As you cross the Rainbow Bridge - which spans the sparkling American River - or drive through the tree-lined shade of Folsom Boulevard, you can't help but be struck by an essential element of Folsom: It's pretty here. In fact, with its miles of beaches, unique bridge crossings and rolling hills, Folsom often reminds people of the San Francisco Bay Area. Located about 20 miles east of the city of Sacramento, in Sacramento County's easternmost corner, Folsom is indeed considered the gateway to the Sierra. The foothill county of El Dorado, famous for its wineries and apple orchards, is just minutes away; and South Lake Tahoe, with its gambling casinos, winter ski resorts and summer recreation, is only 90 miles to the east. 

Folsom is bordered on the north by Folsom Lake, an 18,000-acre, man-made lake that draws more than four million visitors a year, according to the California Department of Parks and Recreation. The town also is intersected by a wide stretch of the American River called Lake Natoma, which is ringed by walking, biking and equestrian trails. Both bodies of water are places to sail a boat, catch a fish or find a quiet, sandy spot to swim or sunbathe. Folsom has miles of preserved wetlands and creeks-also bordered by developed trails-and an abundance of beautiful views.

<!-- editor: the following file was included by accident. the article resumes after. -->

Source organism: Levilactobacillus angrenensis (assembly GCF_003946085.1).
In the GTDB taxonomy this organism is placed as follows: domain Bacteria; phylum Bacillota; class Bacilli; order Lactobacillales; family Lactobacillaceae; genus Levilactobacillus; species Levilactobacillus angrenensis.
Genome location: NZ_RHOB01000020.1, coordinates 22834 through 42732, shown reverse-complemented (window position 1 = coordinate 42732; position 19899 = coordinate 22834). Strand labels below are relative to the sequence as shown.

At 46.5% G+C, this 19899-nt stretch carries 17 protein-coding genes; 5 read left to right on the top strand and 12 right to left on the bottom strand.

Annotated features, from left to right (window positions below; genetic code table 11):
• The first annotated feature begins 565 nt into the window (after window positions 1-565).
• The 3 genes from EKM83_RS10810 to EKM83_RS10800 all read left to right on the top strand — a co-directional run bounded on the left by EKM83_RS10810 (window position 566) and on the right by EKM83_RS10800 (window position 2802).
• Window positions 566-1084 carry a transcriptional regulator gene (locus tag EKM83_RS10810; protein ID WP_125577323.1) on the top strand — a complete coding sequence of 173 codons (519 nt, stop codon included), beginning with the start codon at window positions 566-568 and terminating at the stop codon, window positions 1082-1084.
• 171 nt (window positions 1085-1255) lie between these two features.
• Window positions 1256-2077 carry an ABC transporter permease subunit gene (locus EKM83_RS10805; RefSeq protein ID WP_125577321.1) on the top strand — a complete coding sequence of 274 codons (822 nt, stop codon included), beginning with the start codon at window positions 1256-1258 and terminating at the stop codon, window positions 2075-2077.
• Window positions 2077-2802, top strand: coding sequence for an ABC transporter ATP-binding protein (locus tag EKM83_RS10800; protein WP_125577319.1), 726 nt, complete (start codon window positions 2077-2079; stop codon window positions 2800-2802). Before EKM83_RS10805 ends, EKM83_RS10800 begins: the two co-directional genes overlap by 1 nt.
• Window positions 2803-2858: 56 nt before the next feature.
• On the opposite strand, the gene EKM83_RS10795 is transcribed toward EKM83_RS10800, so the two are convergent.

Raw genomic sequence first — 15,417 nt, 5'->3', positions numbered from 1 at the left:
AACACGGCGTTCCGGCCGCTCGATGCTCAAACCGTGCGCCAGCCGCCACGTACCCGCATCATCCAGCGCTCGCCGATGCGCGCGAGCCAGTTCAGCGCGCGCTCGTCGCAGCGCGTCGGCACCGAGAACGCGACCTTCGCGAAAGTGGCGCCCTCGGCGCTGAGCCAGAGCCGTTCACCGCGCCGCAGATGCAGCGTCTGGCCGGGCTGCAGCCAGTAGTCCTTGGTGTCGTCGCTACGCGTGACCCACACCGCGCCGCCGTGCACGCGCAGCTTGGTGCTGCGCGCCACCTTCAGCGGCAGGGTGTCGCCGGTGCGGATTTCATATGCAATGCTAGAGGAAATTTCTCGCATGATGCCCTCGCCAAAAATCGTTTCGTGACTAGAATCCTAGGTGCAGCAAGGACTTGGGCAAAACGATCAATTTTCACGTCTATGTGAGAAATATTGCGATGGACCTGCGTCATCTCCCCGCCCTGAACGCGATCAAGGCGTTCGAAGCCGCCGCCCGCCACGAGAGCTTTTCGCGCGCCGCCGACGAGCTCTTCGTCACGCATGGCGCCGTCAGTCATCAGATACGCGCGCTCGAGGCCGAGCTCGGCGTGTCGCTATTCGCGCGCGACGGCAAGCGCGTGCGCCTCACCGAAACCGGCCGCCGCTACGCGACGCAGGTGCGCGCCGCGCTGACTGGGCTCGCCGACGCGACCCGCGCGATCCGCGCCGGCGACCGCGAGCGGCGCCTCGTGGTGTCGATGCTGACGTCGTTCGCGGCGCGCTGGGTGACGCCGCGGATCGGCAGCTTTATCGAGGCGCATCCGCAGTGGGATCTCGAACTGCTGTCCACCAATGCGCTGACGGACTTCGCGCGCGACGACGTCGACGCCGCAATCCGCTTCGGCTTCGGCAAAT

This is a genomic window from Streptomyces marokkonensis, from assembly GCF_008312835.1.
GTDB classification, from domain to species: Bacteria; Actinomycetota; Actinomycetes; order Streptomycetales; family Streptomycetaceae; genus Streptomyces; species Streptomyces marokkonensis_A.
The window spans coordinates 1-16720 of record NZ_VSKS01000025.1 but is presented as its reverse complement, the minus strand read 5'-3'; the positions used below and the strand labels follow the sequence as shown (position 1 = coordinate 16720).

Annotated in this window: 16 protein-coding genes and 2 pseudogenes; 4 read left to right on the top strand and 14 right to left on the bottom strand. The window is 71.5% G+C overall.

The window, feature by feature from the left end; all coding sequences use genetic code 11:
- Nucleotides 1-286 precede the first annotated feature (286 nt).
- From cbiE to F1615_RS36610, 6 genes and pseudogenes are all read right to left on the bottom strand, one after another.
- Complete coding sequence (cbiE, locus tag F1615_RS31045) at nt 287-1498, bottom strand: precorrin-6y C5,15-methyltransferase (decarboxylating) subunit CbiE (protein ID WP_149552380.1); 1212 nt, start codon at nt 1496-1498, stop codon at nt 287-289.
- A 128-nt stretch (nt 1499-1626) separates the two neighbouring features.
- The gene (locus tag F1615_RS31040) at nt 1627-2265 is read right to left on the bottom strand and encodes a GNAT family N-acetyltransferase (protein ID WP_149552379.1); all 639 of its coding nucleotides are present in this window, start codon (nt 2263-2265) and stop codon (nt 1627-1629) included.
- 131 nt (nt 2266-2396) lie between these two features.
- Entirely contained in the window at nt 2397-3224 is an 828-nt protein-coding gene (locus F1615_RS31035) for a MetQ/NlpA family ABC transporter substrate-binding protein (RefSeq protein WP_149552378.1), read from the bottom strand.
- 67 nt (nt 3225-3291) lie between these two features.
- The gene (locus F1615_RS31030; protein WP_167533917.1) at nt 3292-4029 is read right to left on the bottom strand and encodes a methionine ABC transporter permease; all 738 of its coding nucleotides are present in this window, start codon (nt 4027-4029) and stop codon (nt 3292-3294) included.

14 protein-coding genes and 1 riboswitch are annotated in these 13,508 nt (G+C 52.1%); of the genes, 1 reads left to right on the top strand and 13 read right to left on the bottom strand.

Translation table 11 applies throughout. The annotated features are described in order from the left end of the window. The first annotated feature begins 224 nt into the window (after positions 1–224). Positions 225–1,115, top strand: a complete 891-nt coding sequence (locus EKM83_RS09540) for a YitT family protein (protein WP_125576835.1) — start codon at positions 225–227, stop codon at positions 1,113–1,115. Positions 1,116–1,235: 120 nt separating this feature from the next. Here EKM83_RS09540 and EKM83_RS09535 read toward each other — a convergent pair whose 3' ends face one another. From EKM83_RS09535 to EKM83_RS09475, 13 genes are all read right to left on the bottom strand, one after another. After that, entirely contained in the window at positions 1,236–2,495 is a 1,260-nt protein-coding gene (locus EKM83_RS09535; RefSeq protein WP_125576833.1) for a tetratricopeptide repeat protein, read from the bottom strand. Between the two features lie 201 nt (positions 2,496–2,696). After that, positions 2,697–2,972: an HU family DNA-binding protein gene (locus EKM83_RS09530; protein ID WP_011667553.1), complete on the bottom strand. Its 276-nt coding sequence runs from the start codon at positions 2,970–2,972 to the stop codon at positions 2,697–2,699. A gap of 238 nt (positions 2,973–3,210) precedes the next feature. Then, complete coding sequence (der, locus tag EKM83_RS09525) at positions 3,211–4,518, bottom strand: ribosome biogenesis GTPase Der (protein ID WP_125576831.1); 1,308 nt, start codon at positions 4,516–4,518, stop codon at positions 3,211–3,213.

Originally a gold mining town, and the site of the first passenger rail system west of the Rockies, Folsom is steeped in a rich and colorful history. The Historic District - or Old Town as it is also called - consists of fine homes and historic landmarks from this era, as well as the city's original downtown, now an eclectic collection of antique stores, gift shops, art galleries and restaurants

Folsom's other attractions include an excellent public school system and an exceedingly low crime rate; in fact it is the lowest in all of Northern California, according to FBI and Department of Justice statistics. It has a stable local economy, with the city of Folsom maintaining balanced budgets, including surpluses and reserves, for the last four years. City leaders are also widely respected for allowing business and residential development to proceed, but in a controlled and thoughtful manner. All of these components have resulted in Folsom becoming the fifth fastest-growing city in the state, with the population increasing from approximately 12,000 in the early 1980s to nearly 48,000 today.